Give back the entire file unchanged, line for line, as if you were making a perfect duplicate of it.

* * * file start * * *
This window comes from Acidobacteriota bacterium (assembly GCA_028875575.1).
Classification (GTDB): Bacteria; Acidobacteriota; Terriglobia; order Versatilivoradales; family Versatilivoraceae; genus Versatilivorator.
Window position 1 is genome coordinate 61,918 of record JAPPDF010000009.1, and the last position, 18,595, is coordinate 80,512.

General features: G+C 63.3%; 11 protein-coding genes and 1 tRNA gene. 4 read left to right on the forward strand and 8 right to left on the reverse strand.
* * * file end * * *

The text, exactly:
This window comes from Acidobacteriota bacterium (assembly GCA_028875575.1).
Classification (GTDB): Bacteria; Acidobacteriota; Terriglobia; order Versatilivoradales; family Versatilivoraceae; genus Versatilivorator.
Window position 1 is genome coordinate 61,918 of record JAPPDF010000009.1, and the last position, 18,595, is coordinate 80,512.

General features: G+C 63.3%; 11 protein-coding genes and 1 tRNA gene. 4 read left to right on the forward strand and 8 right to left on the reverse strand.